Fire and Vultures: the Cosmic Battle of Zoroastrianism

I find a Parsee Temple with a winged Shah and immortal flame.  I learn of forbidden shrines and dying faith; sweetened milk, a razor-sharp bridge, and scavenging Towers of Silence.

As I surveyed my map of the city, I spied an icon – two blocks from my guesthouse – like a squashed tower or lighthouse which completed my catalogue of Indian religions: Bangalore’s only Parsi or Zoroastrian temple.

The fence pillars were topped with stone flame.  Fire is worshipped by Zoroastrians as a symbol of divine purity and a flame burns continually inside their temples.  They say it is a mixture of fire once taken from potters, blacksmiths, brick makers and a lightning bolt.  Carved in stone above the entrance was a man with a winged ring around his waist who looked like an ancient Middle Eastern monarch.  This is the Farohar, an emblem of Emperor Cyrus the great, viewed by some as a guardian angel and often worn by Iranians.

Zoroastrians bar non-believers from entering their temples, so I browsed books and photo albums in the office.  Parsis are the richest community in India, with near 100% literacy, but marriage outside the faith is forbidden and numbers are shrinking.  There are only 100,000 worldwide, 75% of them in Mumbai.  A hot debate is whether to allow entry by conversion; they joke that the last two Parsis on earth will still be split over the issue.

Zoroastrians are proud of their Persian heritage.  Some claim their founder, Zoroaster or Zarathustra, was born several millennia before Christ, making this the earliest revealed monotheistic religion. The powers of evil tried to kill the baby Zoroaster with stampeding cattle, ravenous wolves and raging fire, but God saved him each time.  At the age of 30, he received a revelation and began to proclaim the one God, rejecting polytheism, animal sacrifice and idolatry.  In later Zoroastrianism, the evil spirit became an independent god.  In the cosmic struggle between light and dark we have free will to choose which side to take.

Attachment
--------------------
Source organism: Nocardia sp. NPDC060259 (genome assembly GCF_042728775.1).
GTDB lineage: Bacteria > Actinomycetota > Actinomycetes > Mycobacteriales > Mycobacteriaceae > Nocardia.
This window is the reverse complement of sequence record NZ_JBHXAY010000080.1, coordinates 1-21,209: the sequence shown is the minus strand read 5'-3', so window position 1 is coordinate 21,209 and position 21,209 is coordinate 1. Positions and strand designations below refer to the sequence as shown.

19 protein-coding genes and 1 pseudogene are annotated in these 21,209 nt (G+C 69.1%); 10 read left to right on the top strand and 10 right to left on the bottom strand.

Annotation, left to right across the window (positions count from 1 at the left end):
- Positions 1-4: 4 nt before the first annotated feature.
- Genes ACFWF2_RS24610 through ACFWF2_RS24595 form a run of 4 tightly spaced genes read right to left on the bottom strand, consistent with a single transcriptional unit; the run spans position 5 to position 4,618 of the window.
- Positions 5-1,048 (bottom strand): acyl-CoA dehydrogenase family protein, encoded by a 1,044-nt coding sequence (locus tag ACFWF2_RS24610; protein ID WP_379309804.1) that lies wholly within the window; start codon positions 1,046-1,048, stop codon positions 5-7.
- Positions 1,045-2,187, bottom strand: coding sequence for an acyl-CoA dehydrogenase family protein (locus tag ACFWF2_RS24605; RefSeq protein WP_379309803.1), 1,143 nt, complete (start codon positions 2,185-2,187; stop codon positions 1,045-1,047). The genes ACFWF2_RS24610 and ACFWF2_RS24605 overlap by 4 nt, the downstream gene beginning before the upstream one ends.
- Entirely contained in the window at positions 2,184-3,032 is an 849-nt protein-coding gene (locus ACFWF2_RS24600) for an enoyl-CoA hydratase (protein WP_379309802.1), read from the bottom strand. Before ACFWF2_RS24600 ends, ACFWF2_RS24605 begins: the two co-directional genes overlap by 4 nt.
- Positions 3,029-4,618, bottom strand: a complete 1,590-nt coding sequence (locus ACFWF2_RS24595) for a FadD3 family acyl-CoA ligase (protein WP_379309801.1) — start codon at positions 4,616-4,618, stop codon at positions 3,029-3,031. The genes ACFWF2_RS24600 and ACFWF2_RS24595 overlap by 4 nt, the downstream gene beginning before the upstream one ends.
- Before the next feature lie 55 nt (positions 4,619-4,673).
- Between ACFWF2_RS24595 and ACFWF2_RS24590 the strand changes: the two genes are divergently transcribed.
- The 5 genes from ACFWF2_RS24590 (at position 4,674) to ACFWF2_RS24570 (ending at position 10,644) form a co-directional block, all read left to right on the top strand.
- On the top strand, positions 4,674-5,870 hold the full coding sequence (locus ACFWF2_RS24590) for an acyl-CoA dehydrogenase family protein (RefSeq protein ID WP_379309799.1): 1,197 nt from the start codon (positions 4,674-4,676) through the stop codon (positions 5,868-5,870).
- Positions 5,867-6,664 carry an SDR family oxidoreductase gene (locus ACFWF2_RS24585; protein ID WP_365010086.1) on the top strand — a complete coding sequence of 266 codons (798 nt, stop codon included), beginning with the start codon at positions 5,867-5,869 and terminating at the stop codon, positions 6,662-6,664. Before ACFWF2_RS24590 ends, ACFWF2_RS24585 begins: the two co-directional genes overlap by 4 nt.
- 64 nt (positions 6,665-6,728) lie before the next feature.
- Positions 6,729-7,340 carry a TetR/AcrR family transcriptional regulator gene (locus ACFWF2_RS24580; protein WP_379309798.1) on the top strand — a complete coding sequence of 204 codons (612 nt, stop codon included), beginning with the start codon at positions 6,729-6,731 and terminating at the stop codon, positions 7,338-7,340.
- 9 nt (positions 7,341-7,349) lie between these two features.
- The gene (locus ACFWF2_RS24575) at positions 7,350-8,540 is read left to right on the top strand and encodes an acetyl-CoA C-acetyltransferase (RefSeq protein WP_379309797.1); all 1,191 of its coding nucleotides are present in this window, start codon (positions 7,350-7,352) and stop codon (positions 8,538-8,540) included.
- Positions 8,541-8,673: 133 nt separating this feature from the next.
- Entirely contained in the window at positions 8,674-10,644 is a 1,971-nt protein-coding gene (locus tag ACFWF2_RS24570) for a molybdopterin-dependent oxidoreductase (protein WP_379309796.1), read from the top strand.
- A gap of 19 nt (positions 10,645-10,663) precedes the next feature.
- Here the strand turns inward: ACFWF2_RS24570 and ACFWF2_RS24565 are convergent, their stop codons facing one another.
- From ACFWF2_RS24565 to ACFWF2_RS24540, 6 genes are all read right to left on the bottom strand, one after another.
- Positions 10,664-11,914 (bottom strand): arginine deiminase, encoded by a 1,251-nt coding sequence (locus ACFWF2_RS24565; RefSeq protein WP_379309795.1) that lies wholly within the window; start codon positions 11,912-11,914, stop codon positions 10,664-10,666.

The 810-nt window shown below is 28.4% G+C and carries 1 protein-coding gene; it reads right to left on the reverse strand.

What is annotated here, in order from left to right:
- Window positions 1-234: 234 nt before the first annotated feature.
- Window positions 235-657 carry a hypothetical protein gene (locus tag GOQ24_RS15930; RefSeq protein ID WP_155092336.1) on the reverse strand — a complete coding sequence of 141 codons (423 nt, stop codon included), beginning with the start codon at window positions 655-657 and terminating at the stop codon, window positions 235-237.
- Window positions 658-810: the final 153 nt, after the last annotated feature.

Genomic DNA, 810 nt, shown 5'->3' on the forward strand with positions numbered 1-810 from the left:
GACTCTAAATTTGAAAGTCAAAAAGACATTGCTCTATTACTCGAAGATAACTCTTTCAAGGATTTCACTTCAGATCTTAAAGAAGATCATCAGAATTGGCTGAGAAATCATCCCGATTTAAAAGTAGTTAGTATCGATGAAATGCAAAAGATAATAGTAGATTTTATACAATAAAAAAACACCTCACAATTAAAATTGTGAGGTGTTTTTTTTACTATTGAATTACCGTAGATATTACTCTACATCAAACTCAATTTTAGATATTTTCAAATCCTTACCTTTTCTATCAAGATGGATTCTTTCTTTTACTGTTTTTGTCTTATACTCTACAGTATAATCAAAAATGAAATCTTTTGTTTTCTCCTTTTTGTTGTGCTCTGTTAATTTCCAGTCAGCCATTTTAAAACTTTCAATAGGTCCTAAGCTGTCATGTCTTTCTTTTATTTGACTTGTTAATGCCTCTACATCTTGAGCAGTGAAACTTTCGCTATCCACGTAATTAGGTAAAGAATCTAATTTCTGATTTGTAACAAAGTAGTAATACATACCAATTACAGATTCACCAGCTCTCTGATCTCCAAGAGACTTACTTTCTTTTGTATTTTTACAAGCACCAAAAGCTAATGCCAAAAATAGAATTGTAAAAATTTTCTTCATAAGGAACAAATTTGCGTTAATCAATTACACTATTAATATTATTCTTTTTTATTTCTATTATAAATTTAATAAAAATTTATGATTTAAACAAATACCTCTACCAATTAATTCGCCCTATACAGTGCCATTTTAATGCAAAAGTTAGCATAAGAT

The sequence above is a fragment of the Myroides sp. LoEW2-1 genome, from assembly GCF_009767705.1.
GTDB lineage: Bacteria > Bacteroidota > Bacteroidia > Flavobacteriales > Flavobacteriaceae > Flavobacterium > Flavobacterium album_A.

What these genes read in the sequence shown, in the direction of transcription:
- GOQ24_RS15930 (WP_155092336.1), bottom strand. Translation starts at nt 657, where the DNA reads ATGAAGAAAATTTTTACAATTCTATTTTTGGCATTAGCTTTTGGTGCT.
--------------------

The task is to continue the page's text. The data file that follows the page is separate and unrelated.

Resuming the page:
Zoroastrians await a saviour born of a virgin.  At the end of time, after a mighty battle between good and evil, all people will be resurrected to a final judgement: crossing a bridge to heaven.  For the righteous, the bridge will be broad and easy to traverse.  The wicked will find it narrow as a razor and fall off into hell.  Many think that these teachings influenced Judaism, Christianity and Islam.

In the seventh century A.D. invading Arabs gave the Zoroastrians a choice: convert to Islam or die.  Many fled to India where they were called Parsees, coming from Persia.  When they arrived on the west coast, the local ruler sent a bowl of milk, full to the brim, to show the land was too full for more people.  The Parsee priest dropped in sugar, which dissolved without causing the milk to overflow.  This showed they would sweeten society without driving anyone out.  They were permitted to stay, for which they are still deeply grateful.

Parsees hold that fire, earth, and water are all sacred, so corpses cannot be burned, buried, or thrown into the sea, as this would pollute them.  Bodies are traditionally left on the open tops of “towers of silence” to be picked clean by vultures, as a Bombay character in Salman Rushdie’s Midnight’s Children (1980) learned with surprise:

…he heard a dirty screech in the sky, and, looking up, had time to register that a vulture – at night! – a vulture from the Towers of Silence was flying overhead, and that it had dropped a barely-chewed Parsee hand, a right hand, the same hand which – now! – slapped him full in the face as it fell…

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